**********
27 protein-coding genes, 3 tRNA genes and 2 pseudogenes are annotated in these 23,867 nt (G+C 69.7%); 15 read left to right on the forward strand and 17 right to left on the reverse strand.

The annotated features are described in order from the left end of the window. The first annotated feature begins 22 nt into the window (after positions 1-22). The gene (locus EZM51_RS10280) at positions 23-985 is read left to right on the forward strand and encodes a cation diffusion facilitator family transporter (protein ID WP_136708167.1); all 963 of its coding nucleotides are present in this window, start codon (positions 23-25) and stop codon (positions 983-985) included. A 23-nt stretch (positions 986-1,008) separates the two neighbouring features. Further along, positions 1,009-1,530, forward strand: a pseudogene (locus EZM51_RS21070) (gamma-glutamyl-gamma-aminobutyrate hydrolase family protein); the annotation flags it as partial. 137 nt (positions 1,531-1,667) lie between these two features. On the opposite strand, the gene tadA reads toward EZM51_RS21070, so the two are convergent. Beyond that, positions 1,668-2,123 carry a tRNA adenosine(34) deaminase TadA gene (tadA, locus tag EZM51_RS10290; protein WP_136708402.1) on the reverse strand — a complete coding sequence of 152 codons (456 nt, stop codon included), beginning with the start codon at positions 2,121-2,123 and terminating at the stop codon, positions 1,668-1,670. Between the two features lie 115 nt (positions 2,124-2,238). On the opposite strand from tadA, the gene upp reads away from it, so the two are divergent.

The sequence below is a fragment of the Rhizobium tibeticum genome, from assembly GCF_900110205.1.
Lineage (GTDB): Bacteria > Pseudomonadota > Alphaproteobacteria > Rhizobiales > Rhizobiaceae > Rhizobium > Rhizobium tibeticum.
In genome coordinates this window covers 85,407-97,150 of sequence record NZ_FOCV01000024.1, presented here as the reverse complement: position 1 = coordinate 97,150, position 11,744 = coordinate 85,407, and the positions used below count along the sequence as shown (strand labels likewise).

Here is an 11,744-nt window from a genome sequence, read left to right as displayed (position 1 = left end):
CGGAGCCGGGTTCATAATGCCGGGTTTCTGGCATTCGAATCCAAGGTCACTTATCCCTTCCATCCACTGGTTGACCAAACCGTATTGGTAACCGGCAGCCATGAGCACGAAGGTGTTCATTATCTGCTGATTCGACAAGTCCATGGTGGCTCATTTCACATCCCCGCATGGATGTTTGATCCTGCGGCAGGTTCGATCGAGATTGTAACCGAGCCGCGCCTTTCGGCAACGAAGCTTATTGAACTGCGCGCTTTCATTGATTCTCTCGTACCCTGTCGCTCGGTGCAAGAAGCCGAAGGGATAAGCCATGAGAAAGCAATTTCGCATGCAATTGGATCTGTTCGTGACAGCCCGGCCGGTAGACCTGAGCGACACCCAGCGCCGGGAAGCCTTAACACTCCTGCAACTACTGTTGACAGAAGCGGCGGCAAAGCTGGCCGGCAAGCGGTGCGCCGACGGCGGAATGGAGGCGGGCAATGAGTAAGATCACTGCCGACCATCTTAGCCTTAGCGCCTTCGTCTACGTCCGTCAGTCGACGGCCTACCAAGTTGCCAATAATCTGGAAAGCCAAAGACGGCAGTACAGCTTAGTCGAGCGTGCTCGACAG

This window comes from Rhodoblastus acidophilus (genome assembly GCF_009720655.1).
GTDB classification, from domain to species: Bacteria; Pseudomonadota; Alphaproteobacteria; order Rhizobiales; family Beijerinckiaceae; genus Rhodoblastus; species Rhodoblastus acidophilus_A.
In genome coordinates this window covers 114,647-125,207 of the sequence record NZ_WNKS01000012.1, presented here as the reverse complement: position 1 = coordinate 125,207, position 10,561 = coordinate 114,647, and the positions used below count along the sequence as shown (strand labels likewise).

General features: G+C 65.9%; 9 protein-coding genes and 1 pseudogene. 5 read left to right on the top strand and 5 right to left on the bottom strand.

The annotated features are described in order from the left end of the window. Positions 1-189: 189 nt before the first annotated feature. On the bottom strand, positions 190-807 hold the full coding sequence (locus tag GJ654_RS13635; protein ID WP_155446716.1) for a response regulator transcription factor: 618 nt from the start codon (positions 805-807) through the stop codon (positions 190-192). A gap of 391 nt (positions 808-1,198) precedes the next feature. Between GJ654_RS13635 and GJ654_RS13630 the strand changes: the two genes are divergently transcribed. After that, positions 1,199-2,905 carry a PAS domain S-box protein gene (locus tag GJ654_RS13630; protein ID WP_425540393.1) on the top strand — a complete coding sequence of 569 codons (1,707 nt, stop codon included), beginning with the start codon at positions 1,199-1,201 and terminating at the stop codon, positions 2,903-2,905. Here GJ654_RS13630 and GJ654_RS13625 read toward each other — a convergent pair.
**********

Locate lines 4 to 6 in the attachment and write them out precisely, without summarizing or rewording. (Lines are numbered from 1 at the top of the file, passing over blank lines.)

Lineage (GTDB): Bacteria > Pseudomonadota > Alphaproteobacteria > Rhizobiales > Rhizobiaceae > Rhizobium > Rhizobium tibeticum.
In genome coordinates this window covers 85,407-97,150 of sequence record NZ_FOCV01000024.1, presented here as the reverse complement: position 1 = coordinate 97,150, position 11,744 = coordinate 85,407, and the positions used below count along the sequence as shown (strand labels likewise).

Here is an 11,744-nt window from a genome sequence, read left to right as displayed (position 1 = left end):